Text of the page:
Automated extraction and quantification of macular drusen from fundal photographs
ABSTRACT The objective quantification of drusen (and other macular lesions) should have applications epidemi-ologically, in the study of the natural history of drusen, and with such instruments as the scanning laser ophthalmoscope. The automated extraction of drusen from photographs is technically difficult because of uneven macular reflectance, and the confusing pattern of darker vessels. We have developed a method using an IBM personal computer, an image digitising board and specially written software. Once the image is digitised, no further input from the operator is necessary. We present the results of manual counting versus automated counting on a small series of patients with drusen. The automated technique is highly reproducible, and will calculate the retinal area occupied by drusen. The area and numbers of drusen can be compared over time, giving an index of progression. Hard drusen are fairly well detected, but the detection of soft drusen with their lower contrast remains a problem. The technique cannot distinguish between drusen and other pale lesions (e.g., atrophic retinal changes).
SourceAvailable from: Jose Manuel Fonseca
Conference Paper: Drusen Deposits on Retina Images: Detection and ModelingMEDSIP-2004; 01/2004
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ABSTRACT: PurposeTo design and validate a software package to quantitate the area subtended by drusen in color fundus photographs for the conduct of efficient, accurate clinical trials in age-related macular degeneration.Ophthalmology 06/1999; 106(6):1119-1125. DOI:10.1016/S0161-6420(99)90257-9 · 6.17 Impact Factor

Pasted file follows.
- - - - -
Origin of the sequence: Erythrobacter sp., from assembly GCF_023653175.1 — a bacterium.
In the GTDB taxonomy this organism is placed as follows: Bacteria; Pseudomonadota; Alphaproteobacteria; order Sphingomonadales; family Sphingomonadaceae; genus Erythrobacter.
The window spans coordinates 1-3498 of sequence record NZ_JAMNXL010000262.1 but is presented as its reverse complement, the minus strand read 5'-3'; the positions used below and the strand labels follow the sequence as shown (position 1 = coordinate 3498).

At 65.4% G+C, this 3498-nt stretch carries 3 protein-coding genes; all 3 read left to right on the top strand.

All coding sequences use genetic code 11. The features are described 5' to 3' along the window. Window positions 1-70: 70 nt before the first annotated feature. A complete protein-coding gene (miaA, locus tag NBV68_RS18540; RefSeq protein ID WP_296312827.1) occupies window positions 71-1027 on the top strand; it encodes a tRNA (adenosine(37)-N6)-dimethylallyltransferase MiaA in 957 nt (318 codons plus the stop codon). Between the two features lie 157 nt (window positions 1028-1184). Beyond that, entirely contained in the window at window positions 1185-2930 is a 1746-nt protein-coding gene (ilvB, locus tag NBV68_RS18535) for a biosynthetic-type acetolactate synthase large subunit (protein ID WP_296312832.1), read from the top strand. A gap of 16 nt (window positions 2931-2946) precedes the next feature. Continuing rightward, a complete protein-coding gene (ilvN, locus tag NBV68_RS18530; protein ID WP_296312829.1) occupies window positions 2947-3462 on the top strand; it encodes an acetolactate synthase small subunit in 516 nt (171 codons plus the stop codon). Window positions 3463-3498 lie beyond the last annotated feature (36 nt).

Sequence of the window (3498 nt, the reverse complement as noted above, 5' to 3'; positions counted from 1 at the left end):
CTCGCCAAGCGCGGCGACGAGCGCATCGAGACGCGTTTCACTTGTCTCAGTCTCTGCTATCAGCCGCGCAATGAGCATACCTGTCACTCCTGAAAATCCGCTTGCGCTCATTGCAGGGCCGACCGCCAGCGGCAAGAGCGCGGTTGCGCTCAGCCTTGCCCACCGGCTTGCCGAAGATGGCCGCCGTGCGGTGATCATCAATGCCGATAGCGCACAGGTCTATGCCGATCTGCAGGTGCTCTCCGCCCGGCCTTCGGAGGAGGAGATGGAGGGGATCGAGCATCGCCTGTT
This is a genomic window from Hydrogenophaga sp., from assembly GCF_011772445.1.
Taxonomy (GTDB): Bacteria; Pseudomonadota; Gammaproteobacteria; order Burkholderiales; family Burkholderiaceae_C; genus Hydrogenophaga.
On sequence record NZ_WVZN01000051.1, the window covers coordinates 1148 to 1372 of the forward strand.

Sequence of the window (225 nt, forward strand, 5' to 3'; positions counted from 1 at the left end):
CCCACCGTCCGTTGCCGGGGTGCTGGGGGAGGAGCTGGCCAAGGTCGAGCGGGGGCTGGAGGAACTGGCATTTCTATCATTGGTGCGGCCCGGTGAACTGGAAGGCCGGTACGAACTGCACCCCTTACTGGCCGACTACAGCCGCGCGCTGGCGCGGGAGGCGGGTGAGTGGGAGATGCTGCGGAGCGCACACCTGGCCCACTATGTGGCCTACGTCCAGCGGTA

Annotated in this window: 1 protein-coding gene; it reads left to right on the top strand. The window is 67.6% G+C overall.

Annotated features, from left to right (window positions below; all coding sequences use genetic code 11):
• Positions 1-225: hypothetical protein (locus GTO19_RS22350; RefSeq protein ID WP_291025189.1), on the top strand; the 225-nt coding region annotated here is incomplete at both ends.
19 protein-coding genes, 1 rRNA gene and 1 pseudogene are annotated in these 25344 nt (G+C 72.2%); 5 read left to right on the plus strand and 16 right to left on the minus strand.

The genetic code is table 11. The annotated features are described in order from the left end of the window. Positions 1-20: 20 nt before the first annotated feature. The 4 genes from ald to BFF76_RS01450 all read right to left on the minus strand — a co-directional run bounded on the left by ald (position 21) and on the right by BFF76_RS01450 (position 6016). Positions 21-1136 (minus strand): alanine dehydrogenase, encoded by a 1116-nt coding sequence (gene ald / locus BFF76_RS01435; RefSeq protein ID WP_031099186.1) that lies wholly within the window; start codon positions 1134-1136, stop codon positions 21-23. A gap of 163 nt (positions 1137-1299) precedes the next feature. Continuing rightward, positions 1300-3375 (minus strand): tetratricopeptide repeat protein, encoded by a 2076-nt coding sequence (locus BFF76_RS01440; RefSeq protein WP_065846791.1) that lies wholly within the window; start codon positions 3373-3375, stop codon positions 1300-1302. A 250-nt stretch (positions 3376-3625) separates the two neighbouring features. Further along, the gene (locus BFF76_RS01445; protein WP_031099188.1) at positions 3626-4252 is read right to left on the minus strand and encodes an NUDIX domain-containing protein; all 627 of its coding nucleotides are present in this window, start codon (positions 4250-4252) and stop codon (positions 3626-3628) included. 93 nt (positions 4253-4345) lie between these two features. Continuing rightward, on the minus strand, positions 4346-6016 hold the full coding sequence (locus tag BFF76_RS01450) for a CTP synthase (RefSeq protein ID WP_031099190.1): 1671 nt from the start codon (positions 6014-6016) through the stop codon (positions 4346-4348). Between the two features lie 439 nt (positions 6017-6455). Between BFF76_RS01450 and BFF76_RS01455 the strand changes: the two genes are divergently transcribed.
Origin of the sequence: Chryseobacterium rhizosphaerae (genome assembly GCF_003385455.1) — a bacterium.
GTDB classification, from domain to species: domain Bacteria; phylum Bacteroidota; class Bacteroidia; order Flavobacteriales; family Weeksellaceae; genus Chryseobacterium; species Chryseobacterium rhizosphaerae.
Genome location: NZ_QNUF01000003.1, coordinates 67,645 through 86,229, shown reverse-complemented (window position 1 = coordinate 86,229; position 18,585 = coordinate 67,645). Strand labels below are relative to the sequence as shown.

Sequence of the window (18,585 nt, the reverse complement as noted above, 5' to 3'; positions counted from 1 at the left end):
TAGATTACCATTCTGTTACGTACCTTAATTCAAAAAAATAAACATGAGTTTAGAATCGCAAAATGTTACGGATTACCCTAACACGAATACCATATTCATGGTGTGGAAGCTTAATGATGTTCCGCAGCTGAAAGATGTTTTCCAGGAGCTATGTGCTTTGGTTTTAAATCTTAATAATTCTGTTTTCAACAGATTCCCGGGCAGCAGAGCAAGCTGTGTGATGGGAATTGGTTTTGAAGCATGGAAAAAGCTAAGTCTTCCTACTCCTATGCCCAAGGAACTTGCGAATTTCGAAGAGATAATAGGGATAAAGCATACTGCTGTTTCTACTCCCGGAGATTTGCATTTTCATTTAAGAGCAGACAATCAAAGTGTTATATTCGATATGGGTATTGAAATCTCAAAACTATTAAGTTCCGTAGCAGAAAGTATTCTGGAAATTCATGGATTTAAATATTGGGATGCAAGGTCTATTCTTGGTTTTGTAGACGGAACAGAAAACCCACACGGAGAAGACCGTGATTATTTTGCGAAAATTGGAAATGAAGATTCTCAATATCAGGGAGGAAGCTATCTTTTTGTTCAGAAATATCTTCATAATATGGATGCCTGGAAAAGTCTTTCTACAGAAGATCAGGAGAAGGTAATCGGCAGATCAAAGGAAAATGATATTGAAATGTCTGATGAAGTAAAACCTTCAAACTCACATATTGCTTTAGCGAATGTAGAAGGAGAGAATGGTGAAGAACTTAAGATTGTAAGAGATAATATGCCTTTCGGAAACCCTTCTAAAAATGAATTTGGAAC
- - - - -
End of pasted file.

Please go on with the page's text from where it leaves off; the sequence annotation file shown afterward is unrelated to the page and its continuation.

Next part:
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ABSTRACT: Age-related macular degeneration (AMD) is the leading cause of vision loss in those over the age of 50 years in the developed countries. The number is expected to increase by ∼1.5 fold over the next ten years due to an increase in ageing population. One of the main measures of AMD severity is the analysis of drusen, pigmentary abnormalities, geographic atrophy (GA) and choroidal neovascularization (CNV) from imaging based on colour fundus photograph, optical coherence tomography (OCT) and other imaging modalities. Each of these imaging modalities has strengths and weaknesses for extracting individual AMD pathology and different imaging techniques are used in combination for capturing and/or quantification of different pathologies. Current dry AMD treatments cannot cure or reverse vision loss. However, the Age-Related Eye Disease Study (AREDS) showed that specific anti-oxidant vitamin supplementation reduces the risk of progression from intermediate stages (defined as the presence of either many medium-sized drusen or one or more large drusen) to late AMD which allows for preventative strategies in properly identified patients. Thus identification of people with early stage AMD is important to design and implement preventative strategies for late AMD, and determine their cost-effectiveness. A mass screening facility with teleophthalmology or telemedicine in combination with computer-aided analysis for large rural-based communities may identify more individuals suitable for early stage AMD prevention. In this review, we discuss different imaging modalities that are currently being considered or used for screening AMD. In addition, we look into various automated and semi-automated computer-aided grading systems and related retinal image analysis techniques for drusen, geographic atrophy and choroidal neovascularization detection and/or quantification for measurement of AMD severity using these imaging modalities. We also review the existing telemedicine studies which include diagnosis and management of AMD, and how automated disease grading could benefit telemedicine. As there is no treatment for dry AMD and only early intervention can prevent the late AMD, we emphasize mass screening through a telemedicine platform to enable early detection of AMD. We also provide a comparative study between the imaging modalities and identify potential study areas for further improvement and future research direction in automated AMD grading and screening.Progress in Retinal and Eye Research 11/2013; DOI:10.1016/j.preteyeres.2013.10.002 · 9.90 Impact Factor